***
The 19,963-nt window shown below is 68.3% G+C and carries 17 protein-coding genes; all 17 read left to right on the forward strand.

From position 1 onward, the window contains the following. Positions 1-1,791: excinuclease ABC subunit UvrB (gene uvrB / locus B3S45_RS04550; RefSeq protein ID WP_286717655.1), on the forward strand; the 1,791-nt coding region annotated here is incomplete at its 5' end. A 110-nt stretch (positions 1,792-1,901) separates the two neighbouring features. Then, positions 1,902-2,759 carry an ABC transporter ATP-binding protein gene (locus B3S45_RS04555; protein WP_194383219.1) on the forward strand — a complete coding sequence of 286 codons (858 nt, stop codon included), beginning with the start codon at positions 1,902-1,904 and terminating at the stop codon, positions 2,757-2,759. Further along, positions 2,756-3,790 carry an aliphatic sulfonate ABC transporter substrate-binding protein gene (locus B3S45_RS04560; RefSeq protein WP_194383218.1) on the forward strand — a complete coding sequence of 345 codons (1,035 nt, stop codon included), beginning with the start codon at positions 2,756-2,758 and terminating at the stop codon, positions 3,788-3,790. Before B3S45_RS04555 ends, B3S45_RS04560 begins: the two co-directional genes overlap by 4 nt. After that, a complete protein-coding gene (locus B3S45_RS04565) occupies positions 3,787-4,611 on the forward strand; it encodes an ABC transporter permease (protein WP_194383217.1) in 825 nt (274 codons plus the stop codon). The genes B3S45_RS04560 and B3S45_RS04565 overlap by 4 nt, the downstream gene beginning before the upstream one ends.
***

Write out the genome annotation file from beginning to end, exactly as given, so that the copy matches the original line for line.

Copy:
The 19,963-nt window shown below is 68.3% G+C and carries 17 protein-coding genes; all 17 read left to right on the forward strand.

From position 1 onward, the window contains the following. Positions 1-1,791: excinuclease ABC subunit UvrB (gene uvrB / locus B3S45_RS04550; RefSeq protein ID WP_286717655.1), on the forward strand; the 1,791-nt coding region annotated here is incomplete at its 5' end. A 110-nt stretch (positions 1,792-1,901) separates the two neighbouring features. Then, positions 1,902-2,759 carry an ABC transporter ATP-binding protein gene (locus B3S45_RS04555; protein WP_194383219.1) on the forward strand — a complete coding sequence of 286 codons (858 nt, stop codon included), beginning with the start codon at positions 1,902-1,904 and terminating at the stop codon, positions 2,757-2,759. Further along, positions 2,756-3,790 carry an aliphatic sulfonate ABC transporter substrate-binding protein gene (locus B3S45_RS04560; RefSeq protein WP_194383218.1) on the forward strand — a complete coding sequence of 345 codons (1,035 nt, stop codon included), beginning with the start codon at positions 2,756-2,758 and terminating at the stop codon, positions 3,788-3,790. Before B3S45_RS04555 ends, B3S45_RS04560 begins: the two co-directional genes overlap by 4 nt. After that, a complete protein-coding gene (locus B3S45_RS04565) occupies positions 3,787-4,611 on the forward strand; it encodes an ABC transporter permease (protein WP_194383217.1) in 825 nt (274 codons plus the stop codon). The genes B3S45_RS04560 and B3S45_RS04565 overlap by 4 nt, the downstream gene beginning before the upstream one ends.